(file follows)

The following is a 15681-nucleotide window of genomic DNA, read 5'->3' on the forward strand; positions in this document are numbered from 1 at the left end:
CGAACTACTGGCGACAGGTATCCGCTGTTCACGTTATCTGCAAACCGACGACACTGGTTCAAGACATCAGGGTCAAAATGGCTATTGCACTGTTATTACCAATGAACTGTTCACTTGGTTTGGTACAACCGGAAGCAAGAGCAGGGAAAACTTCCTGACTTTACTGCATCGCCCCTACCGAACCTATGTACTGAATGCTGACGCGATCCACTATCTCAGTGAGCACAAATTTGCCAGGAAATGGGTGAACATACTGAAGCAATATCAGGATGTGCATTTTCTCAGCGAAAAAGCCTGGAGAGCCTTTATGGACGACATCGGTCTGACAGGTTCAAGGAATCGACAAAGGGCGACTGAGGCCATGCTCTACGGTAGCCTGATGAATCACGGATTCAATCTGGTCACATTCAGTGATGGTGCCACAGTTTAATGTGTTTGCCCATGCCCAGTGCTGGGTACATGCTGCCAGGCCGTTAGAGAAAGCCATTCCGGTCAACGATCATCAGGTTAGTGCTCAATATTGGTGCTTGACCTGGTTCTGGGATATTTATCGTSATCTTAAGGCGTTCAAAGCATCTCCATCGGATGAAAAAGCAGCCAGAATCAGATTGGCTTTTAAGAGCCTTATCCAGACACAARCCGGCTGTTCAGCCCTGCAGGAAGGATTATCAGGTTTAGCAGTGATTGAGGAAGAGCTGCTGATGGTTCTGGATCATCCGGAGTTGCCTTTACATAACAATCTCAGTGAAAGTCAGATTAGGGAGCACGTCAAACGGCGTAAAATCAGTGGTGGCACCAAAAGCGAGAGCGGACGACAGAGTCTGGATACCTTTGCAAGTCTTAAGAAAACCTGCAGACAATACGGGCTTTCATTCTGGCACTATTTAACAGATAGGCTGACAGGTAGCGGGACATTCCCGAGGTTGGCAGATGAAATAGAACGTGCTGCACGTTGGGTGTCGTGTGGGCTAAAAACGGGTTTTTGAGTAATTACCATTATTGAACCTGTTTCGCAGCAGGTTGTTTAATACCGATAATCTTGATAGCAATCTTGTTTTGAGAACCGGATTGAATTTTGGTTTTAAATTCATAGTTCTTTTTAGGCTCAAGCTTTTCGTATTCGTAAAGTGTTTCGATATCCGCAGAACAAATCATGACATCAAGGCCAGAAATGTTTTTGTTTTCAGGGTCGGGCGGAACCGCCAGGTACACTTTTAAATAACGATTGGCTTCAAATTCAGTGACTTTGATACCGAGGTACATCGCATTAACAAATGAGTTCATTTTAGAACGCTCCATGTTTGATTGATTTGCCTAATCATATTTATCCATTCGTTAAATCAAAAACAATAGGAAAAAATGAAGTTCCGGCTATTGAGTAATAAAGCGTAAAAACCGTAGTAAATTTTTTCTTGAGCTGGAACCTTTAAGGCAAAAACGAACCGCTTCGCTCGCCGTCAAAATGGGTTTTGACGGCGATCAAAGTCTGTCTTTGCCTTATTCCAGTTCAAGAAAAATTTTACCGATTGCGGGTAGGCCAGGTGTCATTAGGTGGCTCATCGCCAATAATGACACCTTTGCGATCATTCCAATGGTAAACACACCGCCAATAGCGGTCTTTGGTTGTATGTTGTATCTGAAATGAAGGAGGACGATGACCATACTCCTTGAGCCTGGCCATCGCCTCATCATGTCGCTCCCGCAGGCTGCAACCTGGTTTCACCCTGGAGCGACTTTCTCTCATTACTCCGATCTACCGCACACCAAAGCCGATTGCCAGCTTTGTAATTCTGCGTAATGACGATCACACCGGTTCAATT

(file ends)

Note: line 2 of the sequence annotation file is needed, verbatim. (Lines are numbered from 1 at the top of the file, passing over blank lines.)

CGAACTACTGGCGACAGGTATCCGCTGTTCACGTTATCTGCAAACCGACGACACTGGTTCAAGACATCAGGGTCAAAATGGCTATTGCACTGTTATTACCAATGAACTGTTCACTTGGTTTGGTACAACCGGAAGCAAGAGCAGGGAAAACTTCCTGACTTTACTGCATCGCCCCTACCGAACCTATGTACTGAATGCTGACGCGATCCACTATCTCAGTGAGCACAAATTTGCCAGGAAATGGGTGAACATACTGAAGCAATATCAGGATGTGCATTTTCTCAGCGAAAAAGCCTGGAGAGCCTTTATGGACGACATCGGTCTGACAGGTTCAAGGAATCGACAAAGGGCGACTGAGGCCATGCTCTACGGTAGCCTGATGAATCACGGATTCAATCTGGTCACATTCAGTGATGGTGCCACAGTTTAATGTGTTTGCCCATGCCCAGTGCTGGGTACATGCTGCCAGGCCGTTAGAGAAAGCCATTCCGGTCAACGATCATCAGGTTAGTGCTCAATATTGGTGCTTGACCTGGTTCTGGGATATTTATCGTSATCTTAAGGCGTTCAAAGCATCTCCATCGGATGAAAAAGCAGCCAGAATCAGATTGGCTTTTAAGAGCCTTATCCAGACACAARCCGGCTGTTCAGCCCTGCAGGAAGGATTATCAGGTTTAGCAGTGATTGAGGAAGAGCTGCTGATGGTTCTGGATCATCCGGAGTTGCCTTTACATAACAATCTCAGTGAAAGTCAGATTAGGGAGCACGTCAAACGGCGTAAAATCAGTGGTGGCACCAAAAGCGAGAGCGGACGACAGAGTCTGGATACCTTTGCAAGTCTTAAGAAAACCTGCAGACAATACGGGCTTTCATTCTGGCACTATTTAACAGATAGGCTGACAGGTAGCGGGACATTCCCGAGGTTGGCAGATGAAATAGAACGTGCTGCACGTTGGGTGTCGTGTGGGCTAAAAACGGGTTTTTGAGTAATTACCATTATTGAACCTGTTTCGCAGCAGGTTGTTTAATACCGATAATCTTGATAGCAATCTTGTTTTGAGAACCGGATTGAATTTTGGTTTTAAATTCATAGTTCTTTTTAGGCTCAAGCTTTTCGTATTCGTAAAGTGTTTCGATATCCGCAGAACAAATCATGACATCAAGGCCAGAAATGTTTTTGTTTTCAGGGTCGGGCGGAACCGCCAGGTACACTTTTAAATAACGATTGGCTTCAAATTCAGTGACTTTGATACCGAGGTACATCGCATTAACAAATGAGTTCATTTTAGAACGCTCCATGTTTGATTGATTTGCCTAATCATATTTATCCATTCGTTAAATCAAAAACAATAGGAAAAAATGAAGTTCCGGCTATTGAGTAATAAAGCGTAAAAACCGTAGTAAATTTTTTCTTGAGCTGGAACCTTTAAGGCAAAAACGAACCGCTTCGCTCGCCGTCAAAATGGGTTTTGACGGCGATCAAAGTCTGTCTTTGCCTTATTCCAGTTCAAGAAAAATTTTACCGATTGCGGGTAGGCCAGGTGTCATTAGGTGGCTCATCGCCAATAATGACACCTTTGCGATCATTCCAATGGTAAACACACCGCCAATAGCGGTCTTTGGTTGTATGTTGTATCTGAAATGAAGGAGGACGATGACCATACTCCTTGAGCCTGGCCATCGCCTCATCATGTCGCTCCCGCAGGCTGCAACCTGGTTTCACCCTGGAGCGACTTTCTCTCATTACTCCGATCTACCGCACACCAAAGCCGATTGCCAGCTTTGTAATTCTGCGTAATGACGATCACACCGGTTCAATT